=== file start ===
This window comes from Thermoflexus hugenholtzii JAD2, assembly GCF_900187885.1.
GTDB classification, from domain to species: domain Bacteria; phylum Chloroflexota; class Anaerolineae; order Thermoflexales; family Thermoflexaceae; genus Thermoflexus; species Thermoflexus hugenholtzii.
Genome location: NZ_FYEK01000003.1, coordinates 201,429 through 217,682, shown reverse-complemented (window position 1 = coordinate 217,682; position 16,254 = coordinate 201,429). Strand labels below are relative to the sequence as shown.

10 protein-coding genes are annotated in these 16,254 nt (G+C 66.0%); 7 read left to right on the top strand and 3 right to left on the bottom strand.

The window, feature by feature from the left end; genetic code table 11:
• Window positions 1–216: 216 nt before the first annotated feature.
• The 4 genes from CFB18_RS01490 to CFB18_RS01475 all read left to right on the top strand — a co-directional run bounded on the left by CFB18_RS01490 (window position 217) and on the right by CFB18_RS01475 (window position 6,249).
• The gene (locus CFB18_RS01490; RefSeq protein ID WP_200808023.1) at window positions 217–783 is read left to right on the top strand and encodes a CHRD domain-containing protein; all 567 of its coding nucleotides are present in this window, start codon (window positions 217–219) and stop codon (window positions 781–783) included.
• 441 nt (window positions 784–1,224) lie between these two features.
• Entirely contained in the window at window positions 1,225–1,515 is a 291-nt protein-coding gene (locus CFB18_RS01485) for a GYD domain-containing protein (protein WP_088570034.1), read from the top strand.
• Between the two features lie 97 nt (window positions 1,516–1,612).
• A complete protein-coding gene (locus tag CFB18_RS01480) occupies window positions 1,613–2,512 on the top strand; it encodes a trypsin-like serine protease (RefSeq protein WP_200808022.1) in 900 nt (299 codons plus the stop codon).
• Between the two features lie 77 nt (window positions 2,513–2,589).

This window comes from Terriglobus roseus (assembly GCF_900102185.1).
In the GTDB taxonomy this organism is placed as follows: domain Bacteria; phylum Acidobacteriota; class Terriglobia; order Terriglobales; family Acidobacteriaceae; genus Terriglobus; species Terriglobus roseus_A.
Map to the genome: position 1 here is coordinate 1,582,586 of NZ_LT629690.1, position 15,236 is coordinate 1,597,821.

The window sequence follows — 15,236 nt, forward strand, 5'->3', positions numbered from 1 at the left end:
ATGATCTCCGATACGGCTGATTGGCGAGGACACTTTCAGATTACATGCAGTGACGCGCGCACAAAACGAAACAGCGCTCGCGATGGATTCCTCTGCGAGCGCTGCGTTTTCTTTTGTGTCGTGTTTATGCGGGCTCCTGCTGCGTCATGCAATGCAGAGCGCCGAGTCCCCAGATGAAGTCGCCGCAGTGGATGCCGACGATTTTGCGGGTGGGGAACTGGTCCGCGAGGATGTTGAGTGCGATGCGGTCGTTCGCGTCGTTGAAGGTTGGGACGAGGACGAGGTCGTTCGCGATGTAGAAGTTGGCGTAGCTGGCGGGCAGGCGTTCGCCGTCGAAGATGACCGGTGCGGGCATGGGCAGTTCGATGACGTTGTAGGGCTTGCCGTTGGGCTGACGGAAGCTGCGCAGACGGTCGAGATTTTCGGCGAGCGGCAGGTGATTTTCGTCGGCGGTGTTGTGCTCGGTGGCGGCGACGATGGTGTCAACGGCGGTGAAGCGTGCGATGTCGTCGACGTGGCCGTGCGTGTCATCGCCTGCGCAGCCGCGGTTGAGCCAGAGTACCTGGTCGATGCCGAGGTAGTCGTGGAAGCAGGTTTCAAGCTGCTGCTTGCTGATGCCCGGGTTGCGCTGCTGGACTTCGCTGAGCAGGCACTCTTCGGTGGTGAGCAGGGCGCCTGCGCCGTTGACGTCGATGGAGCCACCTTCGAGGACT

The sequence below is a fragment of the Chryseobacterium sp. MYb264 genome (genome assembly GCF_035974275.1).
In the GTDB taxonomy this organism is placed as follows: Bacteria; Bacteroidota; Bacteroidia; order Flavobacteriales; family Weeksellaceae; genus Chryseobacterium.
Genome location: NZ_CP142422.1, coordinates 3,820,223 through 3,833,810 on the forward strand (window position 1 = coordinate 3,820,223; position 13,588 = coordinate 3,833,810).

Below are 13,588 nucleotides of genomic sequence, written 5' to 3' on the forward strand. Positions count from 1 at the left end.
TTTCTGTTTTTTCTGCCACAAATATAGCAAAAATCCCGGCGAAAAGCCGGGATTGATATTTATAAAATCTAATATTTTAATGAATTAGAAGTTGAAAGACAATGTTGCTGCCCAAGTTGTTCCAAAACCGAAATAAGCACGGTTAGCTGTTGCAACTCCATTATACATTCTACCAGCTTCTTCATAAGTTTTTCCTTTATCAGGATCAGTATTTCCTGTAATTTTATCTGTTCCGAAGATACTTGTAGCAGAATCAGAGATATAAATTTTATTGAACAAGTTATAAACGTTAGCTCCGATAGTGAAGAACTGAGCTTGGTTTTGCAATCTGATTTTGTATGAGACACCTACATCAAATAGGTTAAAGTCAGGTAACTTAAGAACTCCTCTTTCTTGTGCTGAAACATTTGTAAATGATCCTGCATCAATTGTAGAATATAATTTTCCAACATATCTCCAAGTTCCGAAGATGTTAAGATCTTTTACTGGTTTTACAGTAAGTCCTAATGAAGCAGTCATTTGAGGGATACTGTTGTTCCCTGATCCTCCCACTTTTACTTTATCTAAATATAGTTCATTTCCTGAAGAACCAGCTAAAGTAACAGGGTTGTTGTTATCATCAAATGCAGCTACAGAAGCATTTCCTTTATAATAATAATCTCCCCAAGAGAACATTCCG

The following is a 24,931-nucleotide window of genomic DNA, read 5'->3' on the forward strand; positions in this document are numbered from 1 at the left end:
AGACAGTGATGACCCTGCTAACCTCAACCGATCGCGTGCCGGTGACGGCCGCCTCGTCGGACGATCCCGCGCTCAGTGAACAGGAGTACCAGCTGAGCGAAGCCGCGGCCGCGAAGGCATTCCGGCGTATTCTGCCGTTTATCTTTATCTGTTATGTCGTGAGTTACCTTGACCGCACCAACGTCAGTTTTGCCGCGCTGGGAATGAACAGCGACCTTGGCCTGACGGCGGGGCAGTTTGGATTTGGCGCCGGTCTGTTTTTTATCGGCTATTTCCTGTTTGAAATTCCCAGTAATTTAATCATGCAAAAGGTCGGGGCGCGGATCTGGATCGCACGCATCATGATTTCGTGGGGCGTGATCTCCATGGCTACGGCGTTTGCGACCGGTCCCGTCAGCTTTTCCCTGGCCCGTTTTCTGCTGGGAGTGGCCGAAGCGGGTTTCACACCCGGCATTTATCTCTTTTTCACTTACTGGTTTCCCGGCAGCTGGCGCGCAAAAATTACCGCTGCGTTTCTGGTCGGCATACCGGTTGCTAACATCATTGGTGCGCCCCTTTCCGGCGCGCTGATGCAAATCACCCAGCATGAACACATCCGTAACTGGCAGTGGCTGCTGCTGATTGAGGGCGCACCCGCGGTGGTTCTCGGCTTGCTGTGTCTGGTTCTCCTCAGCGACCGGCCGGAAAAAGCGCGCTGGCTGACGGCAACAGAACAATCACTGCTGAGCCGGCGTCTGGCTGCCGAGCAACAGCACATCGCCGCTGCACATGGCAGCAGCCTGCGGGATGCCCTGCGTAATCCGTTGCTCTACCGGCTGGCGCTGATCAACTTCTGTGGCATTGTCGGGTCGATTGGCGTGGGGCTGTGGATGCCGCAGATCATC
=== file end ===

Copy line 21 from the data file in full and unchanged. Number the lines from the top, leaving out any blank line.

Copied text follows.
Genome location: NZ_CP142422.1, coordinates 3,820,223 through 3,833,810 on the forward strand (window position 1 = coordinate 3,820,223; position 13,588 = coordinate 3,833,810).